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Another DOE Loan Scandal: Are We Bailing Out Spain’s Solar Collapse?

Following the collapse of Spain's solar sector, a Spanish company with ties to Democrats received $2.7 billion in US Energy Department loans.

by
Richard Pollock

Bio

November 10, 2011 - 12:00 am

Yet again, evidence of impropriety surrounds the issuance of federal Department of Energy “green” loan guarantees — in this instance, loans were granted to a foreign company with Democratic Party ties.

Over the last two years, DOE Secretary Steven Chu has awarded Spain-based Abengoa — a sprawling, multi-national industrial firm operating in 70 countries — loan guarantees worth a staggering $2.78 billion for solar and ethanol plants.

Abengoa is a Madrid-based conglomerate that operates throughout Europe, the Middle East, Latin America, and Asia. It is not starved for cash: according to its 2009 annual report, the firm was valued at $25.5 billion, enjoying a cash flow of $4 billion and a net profit of $288 million. It is traded on the Madrid and Barcelona stock exchanges and employs more than 25,000 workers.

At first glance, Abengoa does not appear to require U.S. government-backed loan guarantees. In 2010 it qualified for private bank loans in 11 countries worth $161 million. In July 2009 alone,  Abengoa issued convertible bonds in Europe worth $688 million.

Overall, the Energy Department has awarded Abengoa three separate loan guarantees.

One was awarded on September 29, just before the deadline for the end of the fiscal year. This $132 million loan guarantee went to Abengoa Bioenergy Biomass of Kansas for the construction of an ethanol plant to be built in Dodge City. Earlier in September, a $1.2 billion loan guarantee was awarded to Abengoa to construct a solar facility in the Mojave desert. And in July 2010, DOE awarded a $1.45 billion loan guarantee to Abengoa’s Solana solar project. It is a highly leveraged arrangement: the deal was structured in such a way that the company has to put up very little of its own money:

Abengoa’s Solana 250 MW (net) project in Arizona finalized its Loan Guarantee from the DOE, which will cover up to $1.45B of the total $2.0B in project cost.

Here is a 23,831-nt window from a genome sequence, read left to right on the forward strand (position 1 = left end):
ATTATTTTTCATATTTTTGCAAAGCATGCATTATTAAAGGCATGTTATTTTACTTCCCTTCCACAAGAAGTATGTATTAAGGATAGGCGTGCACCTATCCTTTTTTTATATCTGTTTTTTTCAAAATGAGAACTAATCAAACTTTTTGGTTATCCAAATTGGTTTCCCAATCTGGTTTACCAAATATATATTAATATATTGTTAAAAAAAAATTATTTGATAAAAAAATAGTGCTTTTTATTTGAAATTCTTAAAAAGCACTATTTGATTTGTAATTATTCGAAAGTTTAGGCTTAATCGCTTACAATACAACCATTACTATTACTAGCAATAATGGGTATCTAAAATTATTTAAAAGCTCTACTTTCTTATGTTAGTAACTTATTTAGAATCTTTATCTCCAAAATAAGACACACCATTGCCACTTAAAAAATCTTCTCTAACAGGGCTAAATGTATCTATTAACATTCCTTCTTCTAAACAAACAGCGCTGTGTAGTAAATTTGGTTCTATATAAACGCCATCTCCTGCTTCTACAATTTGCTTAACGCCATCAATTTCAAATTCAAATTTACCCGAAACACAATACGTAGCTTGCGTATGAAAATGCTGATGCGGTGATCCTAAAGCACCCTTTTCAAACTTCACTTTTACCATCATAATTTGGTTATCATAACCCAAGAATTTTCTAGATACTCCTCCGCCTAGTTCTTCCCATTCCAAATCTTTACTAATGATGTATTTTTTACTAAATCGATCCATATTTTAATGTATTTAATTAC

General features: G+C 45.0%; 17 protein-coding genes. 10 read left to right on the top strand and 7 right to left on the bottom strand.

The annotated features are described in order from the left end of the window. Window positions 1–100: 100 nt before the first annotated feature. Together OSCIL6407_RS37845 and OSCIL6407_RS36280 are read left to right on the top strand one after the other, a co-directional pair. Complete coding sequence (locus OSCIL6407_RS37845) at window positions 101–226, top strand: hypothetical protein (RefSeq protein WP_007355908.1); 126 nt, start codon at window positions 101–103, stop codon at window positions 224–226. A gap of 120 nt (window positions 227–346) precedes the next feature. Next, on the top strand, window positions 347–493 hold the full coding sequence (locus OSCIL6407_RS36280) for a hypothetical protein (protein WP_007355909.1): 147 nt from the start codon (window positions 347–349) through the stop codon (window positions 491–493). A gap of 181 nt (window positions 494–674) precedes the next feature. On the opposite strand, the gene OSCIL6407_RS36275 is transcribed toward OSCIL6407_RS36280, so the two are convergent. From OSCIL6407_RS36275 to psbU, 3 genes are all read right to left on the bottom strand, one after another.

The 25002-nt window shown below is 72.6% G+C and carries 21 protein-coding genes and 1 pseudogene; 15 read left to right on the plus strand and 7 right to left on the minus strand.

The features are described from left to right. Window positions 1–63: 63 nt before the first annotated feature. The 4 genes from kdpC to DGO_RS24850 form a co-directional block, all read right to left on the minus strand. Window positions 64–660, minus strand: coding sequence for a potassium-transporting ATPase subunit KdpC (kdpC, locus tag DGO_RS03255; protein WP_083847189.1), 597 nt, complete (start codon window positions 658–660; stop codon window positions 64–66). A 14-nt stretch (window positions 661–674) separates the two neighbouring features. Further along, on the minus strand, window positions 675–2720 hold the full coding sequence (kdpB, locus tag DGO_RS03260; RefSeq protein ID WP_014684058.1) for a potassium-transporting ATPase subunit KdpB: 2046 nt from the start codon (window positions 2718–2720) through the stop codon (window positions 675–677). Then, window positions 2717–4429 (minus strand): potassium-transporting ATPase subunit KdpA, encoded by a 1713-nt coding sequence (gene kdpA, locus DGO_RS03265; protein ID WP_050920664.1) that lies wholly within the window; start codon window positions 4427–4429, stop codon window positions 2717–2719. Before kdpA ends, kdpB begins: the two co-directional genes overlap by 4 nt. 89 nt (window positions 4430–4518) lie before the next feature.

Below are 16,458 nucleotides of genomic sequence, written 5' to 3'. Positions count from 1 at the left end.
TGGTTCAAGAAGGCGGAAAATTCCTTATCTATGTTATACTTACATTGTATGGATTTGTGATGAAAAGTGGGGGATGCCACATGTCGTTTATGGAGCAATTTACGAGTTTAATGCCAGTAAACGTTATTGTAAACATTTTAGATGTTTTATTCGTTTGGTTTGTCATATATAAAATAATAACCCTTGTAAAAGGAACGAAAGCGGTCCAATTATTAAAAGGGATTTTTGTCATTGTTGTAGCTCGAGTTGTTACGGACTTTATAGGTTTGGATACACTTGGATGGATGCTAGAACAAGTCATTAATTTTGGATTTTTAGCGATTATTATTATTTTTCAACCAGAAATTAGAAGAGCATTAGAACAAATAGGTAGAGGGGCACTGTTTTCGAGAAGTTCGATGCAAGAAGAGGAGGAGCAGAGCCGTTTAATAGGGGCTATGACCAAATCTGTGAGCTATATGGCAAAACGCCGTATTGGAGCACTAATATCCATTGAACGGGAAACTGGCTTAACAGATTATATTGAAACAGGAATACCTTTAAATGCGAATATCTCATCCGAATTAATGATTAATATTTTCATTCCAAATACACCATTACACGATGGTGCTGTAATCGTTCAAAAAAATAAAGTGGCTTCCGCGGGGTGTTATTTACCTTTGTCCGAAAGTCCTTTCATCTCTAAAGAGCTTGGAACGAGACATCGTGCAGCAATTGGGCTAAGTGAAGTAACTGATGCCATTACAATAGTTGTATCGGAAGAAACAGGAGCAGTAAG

A small percentage of the balance will come from Abengoa. The piece that remains (around 25% of the total cost) will need to come from direct equity investors (such as NRG) and tax equity investors (such as Morgan Stanley and Union Bank).

Congressional leaders say the September issuance of DOE loan guarantees — including the two for Abengoa — may have been part of a group of loans that were rushed by the DOE to meet a September 30 funding deadline. In a September 20 letter to Energy Secretary Steven Chu, House Energy and Commerce Chairman Fred Upton (R-MI) wrote:

We are concerned that another rush to meet stimulus deadlines will result in DOE closing those deals before they are ready.

DOE ignored Upton’s letter: by September 30, DOE had released more than $4.7 billion in federal funds to several “green” energy firms.

According to DOE, the $1.45 billion loan guarantee will employ or “save” 60 permanent jobs at the Solana solar plant, working out to $24.2 million per permanent job “created or saved.” The Mojave solar plant is similar. It will save or create 70 permanent jobs, which is $17.1 million per permanent job. The biomass plant will create 65 permanent jobs. That is a real job creator, generating each permanent job for $2 million.

The firm’s global profitability is due to non-renewable industrial activities; yet Abengoa’s U.S. solar and ethanol projects would not exist without the existence of Obama administration money. The $2.78 billion constitutes an American bailout of Spain — and Europe’s — collapsed solar industry.